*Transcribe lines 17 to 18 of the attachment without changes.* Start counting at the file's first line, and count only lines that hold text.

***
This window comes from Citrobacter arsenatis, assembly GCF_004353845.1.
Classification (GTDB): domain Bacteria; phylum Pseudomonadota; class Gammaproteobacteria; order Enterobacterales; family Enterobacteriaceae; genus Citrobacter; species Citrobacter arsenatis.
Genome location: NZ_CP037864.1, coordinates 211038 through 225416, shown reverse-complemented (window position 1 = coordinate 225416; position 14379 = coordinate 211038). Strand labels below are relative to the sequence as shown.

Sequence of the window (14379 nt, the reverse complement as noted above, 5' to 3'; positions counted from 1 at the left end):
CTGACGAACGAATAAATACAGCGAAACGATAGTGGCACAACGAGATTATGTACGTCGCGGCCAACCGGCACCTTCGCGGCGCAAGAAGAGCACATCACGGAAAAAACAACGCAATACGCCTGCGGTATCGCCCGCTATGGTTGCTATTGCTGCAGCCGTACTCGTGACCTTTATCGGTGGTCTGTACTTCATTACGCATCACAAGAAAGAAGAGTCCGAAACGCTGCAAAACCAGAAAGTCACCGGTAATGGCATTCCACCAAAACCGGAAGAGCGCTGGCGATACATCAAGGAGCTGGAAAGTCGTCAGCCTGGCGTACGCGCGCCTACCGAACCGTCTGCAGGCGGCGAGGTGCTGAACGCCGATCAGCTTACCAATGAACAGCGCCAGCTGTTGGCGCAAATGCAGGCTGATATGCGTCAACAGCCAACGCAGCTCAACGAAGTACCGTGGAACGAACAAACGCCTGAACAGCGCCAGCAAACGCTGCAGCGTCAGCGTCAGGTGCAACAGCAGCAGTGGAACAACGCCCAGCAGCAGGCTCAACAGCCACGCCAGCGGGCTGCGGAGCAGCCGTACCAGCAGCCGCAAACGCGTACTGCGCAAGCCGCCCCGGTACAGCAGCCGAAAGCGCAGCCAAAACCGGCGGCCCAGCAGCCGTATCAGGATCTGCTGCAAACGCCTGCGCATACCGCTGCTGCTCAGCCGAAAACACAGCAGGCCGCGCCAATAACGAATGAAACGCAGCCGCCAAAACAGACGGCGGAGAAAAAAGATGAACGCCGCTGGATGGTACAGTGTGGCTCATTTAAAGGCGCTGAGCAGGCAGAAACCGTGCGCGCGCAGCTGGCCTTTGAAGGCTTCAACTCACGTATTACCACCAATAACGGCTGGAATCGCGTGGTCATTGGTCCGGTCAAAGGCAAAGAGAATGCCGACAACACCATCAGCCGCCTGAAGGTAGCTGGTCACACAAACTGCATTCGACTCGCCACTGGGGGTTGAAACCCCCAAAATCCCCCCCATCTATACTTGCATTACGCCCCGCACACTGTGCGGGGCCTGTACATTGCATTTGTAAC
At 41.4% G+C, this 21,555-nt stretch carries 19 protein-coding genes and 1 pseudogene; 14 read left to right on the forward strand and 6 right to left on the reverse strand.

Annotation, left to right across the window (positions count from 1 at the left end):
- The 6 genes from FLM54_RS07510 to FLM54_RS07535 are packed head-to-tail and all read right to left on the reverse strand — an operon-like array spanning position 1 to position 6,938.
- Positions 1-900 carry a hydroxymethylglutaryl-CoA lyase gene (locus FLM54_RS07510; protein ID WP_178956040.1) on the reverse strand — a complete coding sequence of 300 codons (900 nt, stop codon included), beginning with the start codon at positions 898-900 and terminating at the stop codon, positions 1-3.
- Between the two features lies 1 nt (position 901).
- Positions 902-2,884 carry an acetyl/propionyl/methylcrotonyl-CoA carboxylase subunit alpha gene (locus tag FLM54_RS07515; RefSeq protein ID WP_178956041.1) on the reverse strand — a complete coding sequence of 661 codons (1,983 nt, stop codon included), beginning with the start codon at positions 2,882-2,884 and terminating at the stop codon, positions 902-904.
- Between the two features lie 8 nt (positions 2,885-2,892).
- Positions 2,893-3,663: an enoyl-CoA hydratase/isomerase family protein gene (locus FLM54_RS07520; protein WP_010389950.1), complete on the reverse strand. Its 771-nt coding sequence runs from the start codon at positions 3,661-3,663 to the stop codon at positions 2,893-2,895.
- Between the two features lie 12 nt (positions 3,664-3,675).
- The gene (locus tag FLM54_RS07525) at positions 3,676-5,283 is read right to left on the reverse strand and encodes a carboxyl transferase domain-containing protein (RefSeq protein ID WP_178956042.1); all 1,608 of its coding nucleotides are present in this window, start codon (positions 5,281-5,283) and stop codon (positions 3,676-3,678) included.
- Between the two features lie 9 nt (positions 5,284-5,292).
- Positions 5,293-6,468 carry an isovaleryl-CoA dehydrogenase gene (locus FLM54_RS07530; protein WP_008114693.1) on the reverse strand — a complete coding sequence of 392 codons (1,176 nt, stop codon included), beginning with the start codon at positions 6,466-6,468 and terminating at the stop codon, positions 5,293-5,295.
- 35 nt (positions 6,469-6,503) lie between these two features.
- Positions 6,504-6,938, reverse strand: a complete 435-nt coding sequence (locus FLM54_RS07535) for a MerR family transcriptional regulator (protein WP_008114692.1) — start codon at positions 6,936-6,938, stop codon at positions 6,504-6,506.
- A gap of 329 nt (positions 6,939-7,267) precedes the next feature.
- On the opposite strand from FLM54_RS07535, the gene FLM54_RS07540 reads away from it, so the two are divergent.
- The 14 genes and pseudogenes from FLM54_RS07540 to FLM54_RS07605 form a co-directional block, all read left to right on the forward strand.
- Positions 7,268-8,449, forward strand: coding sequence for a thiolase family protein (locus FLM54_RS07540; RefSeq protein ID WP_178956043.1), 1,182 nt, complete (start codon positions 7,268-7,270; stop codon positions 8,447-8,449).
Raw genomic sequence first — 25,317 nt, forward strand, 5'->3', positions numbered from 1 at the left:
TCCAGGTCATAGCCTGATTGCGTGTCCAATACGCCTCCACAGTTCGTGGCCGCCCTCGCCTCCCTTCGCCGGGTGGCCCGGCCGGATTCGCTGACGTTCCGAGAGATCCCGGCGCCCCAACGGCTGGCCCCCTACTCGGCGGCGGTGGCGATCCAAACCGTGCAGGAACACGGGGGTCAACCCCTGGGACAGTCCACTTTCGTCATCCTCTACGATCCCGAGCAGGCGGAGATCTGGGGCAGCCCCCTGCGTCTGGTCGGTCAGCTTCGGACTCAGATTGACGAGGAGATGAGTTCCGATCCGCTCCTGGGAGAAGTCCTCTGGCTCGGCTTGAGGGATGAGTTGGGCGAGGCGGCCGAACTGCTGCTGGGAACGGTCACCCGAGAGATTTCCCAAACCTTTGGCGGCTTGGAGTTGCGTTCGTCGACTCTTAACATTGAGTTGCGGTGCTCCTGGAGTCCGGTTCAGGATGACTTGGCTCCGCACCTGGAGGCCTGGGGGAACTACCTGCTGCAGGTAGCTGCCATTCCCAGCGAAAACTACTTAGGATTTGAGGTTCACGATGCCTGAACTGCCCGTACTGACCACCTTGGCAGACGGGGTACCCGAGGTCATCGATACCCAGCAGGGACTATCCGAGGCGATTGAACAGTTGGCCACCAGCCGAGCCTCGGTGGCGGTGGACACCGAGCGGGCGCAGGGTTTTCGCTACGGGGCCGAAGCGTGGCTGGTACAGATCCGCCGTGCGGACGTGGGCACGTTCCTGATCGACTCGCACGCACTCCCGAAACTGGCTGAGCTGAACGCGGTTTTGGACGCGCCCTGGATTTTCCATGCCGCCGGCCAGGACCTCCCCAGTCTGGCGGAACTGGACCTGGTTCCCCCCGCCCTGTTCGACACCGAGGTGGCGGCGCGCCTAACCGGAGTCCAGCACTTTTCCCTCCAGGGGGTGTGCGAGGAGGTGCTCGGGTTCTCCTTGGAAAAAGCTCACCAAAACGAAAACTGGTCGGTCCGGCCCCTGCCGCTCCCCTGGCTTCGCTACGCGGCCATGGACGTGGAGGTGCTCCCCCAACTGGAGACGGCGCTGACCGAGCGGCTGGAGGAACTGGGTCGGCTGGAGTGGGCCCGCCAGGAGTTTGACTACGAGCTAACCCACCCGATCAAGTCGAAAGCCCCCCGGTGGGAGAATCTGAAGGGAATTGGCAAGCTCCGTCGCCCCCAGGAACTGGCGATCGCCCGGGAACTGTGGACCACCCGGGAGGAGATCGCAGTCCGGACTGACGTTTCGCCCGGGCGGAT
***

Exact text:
- Positions 5,293-6,468 carry an isovaleryl-CoA dehydrogenase gene (locus FLM54_RS07530; protein WP_008114693.1) on the reverse strand — a complete coding sequence of 392 codons (1,176 nt, stop codon included), beginning with the start codon at positions 6,466-6,468 and terminating at the stop codon, positions 5,293-5,295.
- 35 nt (positions 6,469-6,503) lie between these two features.